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the abominable doctor phibes
The Production Team
Director: Robert Fuest.
Producer: Ronald Dunas and Louis M. Heyward.
Script: James Whiton and William Goldstein.
Cinematography: Norman Warwick.
Editing: Tristam Cones.
Art Direction: Bernard Reeves.
Makeup Department: Trevor Crole-Rees and Bernadette Ibbetson.
Sound Department: Peter Lennard, Ken Nightingall and Dennis Whitlock.
Original Music: Basil Kirchin and Jack Nathan.
Vincent Price - Dr. Anton Phibes
Joseph Cotten - Dr. Vesalius
Virginia North - Vulnavia
Terry-Thomas - Dr. Longstreet
Sean Bury - Lem Vesalius
Susan Travers - Nurse Allen
David Hutcheson - Dr. Hedgepath
Edward Burnham - Dr. Dunwoody
Alex Scott - Dr. Hargreaves
Peter Gilmore - Dr. Kitaj
The Abominable Dr Phibes was made in 1971, and is one of the most stylish British horrors of its period. Full of black humour, it maintains a fine balance between genuine horror and black comedy. The script by James Whiton and William Goldstein is suitably wacky for such a bizarre concept, and director Robert Fuest maintains a snappy pace while squeezing as much as possible from the kitschy art-deco sets. Due to the films success, a sequel, Dr. Phibes Rises Again was released the following year.
Set in England, circa 1929, Dr Anton Phibes (Vincent Price) is a deformed madman out for revenge. His wife (Caroline Munro) died during a routine operation, and he intends to enact revenge on every one of the physicians who failed to save her life. One by one, he constructs a series of ingenious deaths based upon the ten biblical plagues of ancient Egypt. So we see a nurse having her head covered in liquefied Brussels sprouts, and killer locusts set upon her; a doctor attacked by rabid rats in his aeroplane, another doctor attacked by vampire bats, and Dr. Whitcombe (Maurice Kaufman) speared to a door by the brass horn of a unicorn.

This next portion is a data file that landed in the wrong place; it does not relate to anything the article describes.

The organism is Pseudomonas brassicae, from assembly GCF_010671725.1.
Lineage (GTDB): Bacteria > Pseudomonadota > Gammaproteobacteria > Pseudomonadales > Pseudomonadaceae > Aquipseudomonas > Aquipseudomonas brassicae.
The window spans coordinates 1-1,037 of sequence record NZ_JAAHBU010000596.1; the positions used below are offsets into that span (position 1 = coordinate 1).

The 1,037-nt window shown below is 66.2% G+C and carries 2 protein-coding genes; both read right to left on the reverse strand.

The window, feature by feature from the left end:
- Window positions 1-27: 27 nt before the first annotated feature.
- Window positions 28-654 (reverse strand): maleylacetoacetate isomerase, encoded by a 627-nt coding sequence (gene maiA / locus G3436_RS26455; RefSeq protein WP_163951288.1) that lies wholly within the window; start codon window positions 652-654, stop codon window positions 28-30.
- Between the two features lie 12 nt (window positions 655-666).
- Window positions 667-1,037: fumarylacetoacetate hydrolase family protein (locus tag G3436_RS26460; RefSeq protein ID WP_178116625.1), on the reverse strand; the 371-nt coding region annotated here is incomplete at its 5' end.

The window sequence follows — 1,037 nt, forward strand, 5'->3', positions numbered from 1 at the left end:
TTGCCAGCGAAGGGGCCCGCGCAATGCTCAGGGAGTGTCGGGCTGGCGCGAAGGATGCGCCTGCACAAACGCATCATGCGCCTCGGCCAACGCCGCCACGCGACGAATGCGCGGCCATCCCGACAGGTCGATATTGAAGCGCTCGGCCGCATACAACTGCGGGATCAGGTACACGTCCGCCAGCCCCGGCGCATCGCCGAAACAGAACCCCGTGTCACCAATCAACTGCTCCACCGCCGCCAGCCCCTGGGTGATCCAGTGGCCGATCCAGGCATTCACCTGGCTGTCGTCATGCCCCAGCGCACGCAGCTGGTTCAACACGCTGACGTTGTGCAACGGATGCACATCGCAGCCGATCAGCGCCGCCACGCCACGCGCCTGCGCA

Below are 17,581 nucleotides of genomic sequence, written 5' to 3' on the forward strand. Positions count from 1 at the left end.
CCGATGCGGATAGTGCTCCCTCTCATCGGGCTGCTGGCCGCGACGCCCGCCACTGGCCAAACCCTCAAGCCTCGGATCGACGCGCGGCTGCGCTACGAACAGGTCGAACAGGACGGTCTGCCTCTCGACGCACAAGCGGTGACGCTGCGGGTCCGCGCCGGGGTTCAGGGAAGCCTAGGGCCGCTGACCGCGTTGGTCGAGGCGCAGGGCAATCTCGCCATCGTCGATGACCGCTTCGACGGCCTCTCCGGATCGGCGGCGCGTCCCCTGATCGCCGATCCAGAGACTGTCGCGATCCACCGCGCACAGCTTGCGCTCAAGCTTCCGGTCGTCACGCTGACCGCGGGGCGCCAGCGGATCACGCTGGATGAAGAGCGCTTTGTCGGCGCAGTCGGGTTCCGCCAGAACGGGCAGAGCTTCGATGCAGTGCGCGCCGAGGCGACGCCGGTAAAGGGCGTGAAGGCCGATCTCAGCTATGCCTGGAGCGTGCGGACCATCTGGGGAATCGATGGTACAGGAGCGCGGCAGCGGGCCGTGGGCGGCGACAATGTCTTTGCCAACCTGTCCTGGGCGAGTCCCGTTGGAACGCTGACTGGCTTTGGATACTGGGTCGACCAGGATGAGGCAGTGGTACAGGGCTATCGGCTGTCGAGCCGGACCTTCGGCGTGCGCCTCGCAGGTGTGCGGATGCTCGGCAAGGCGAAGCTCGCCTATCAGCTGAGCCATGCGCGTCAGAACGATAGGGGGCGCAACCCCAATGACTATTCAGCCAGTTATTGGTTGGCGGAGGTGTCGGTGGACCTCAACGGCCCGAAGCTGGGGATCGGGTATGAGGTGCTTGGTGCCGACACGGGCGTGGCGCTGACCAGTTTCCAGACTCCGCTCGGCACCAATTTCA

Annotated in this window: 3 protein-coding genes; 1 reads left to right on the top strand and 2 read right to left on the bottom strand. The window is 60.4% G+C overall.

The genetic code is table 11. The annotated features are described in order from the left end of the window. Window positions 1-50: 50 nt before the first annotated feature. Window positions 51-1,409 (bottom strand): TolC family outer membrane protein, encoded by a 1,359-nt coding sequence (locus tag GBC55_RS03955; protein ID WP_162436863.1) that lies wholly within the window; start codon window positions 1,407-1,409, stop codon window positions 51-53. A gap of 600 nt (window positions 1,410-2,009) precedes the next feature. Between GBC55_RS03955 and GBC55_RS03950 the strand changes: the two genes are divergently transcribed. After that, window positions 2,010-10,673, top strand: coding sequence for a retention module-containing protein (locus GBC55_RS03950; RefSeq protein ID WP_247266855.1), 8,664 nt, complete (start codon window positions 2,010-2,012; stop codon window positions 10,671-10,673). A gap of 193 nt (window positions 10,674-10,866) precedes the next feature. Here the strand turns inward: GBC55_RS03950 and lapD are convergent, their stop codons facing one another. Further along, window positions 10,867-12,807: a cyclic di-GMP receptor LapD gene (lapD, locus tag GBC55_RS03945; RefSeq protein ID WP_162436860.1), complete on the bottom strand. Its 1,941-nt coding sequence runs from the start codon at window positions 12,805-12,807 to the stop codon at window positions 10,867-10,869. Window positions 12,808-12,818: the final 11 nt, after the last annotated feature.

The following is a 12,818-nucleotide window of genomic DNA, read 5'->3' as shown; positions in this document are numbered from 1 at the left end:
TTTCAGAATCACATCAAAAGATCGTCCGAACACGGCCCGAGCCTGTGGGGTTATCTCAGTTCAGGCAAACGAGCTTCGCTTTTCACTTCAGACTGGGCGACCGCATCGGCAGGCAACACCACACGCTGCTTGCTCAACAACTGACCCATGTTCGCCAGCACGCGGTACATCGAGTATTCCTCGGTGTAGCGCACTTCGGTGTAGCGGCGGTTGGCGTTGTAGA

Dr. Longstreet (Terry-Thomas), is interrupted while watching a ‘naughty’ film featuring a belly dancer with a snake, he is seduced by the Doctor's lovely assistant Vulnavia (Virginia North) and allows himself to be bound to the chair, Vulnavia distracts his attention by belly-dancing while the good Dr Phibes drains him of his blood – which is left on the mantle shelf in jars. Scotland Yard’s long suffering Inspector Trout (Peter Jeffrey), and his eager assistant Crow (Derek Godfrey), are initially puzzled by the murders until Crow pieces together they had all served on a surgical team headed by Dr Vesalius (Joseph Cotton). The police's problems do not lessen, they know Phibes is behind the murders, but they also know that he supposedly died when driving his car off a cliff several years before. Phibes was not killed, only hideously scarred, with no features to speak of; he only takes on an identity when he dons his rubber facemask. He also speaks through a cord extended from his throat and eats through a tube. As the head of the surgical team that failed to save Victoria's life, the final curse, the curse of darkness, is spared for Vesalius. Vesalius learns Phibes has kidnapped his son, and goes to his house to play out the final scene.
you smile because iam different,i laugh because your all the same
Aug/9/2008, 5:16 pm
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